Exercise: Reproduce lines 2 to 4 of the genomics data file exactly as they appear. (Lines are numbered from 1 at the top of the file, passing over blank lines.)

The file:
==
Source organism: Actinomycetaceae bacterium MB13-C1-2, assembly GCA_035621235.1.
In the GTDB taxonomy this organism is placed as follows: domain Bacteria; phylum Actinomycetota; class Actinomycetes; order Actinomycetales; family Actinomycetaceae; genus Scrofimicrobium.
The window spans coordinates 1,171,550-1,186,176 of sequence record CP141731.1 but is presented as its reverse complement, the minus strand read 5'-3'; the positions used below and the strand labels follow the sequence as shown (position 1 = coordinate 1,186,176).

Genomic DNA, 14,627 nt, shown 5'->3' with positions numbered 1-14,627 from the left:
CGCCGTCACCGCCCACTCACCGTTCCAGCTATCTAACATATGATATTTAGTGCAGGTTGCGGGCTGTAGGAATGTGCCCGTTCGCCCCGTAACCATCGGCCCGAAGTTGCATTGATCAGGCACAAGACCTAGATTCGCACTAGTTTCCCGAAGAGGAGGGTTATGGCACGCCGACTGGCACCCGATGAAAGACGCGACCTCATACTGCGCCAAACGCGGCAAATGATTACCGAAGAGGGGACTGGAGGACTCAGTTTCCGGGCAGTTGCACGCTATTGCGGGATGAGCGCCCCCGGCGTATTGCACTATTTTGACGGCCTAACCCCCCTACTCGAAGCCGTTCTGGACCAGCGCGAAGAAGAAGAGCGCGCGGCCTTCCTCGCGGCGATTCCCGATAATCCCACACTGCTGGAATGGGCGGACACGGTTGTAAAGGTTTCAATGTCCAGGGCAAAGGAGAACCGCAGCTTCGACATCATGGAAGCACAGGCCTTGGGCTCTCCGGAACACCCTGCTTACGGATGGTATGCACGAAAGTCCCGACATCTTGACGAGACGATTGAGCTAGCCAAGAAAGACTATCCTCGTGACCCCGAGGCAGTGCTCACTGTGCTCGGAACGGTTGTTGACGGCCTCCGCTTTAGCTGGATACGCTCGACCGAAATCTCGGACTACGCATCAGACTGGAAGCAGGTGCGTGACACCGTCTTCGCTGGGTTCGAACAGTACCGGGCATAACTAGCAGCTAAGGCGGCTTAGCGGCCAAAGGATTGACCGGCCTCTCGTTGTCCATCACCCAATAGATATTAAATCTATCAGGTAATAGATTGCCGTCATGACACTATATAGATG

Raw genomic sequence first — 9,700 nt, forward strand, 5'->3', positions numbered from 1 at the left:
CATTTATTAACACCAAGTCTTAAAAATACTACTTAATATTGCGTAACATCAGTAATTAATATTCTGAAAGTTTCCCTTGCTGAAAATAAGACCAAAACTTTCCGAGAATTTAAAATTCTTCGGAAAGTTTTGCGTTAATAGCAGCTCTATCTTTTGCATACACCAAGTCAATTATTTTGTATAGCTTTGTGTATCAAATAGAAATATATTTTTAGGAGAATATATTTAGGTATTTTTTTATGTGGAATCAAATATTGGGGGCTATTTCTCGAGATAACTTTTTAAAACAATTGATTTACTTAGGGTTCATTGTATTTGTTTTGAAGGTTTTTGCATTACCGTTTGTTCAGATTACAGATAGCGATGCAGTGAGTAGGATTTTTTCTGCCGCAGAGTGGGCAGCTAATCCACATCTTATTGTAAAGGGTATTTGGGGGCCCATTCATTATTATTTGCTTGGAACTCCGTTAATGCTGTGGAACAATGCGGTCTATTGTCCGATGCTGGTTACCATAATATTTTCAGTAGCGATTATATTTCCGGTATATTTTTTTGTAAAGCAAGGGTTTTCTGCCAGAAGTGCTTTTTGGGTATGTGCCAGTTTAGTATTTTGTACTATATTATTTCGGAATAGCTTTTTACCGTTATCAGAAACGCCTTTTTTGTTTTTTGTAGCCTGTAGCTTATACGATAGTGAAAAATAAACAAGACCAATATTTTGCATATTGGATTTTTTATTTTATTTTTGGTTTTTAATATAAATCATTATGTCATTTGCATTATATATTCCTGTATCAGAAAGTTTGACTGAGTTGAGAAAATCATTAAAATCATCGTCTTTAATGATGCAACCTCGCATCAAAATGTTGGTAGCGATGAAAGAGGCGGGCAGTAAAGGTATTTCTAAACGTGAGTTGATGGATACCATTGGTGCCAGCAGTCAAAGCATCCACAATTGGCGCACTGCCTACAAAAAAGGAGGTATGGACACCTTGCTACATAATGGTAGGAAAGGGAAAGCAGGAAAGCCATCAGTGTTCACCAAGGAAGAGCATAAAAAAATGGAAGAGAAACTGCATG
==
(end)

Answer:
In the GTDB taxonomy this organism is placed as follows: domain Bacteria; phylum Actinomycetota; class Actinomycetes; order Actinomycetales; family Actinomycetaceae; genus Scrofimicrobium.
The window spans coordinates 1,171,550-1,186,176 of sequence record CP141731.1 but is presented as its reverse complement, the minus strand read 5'-3'; the positions used below and the strand labels follow the sequence as shown (position 1 = coordinate 1,186,176).

Genomic DNA, 14,627 nt, shown 5'->3' with positions numbered 1-14,627 from the left: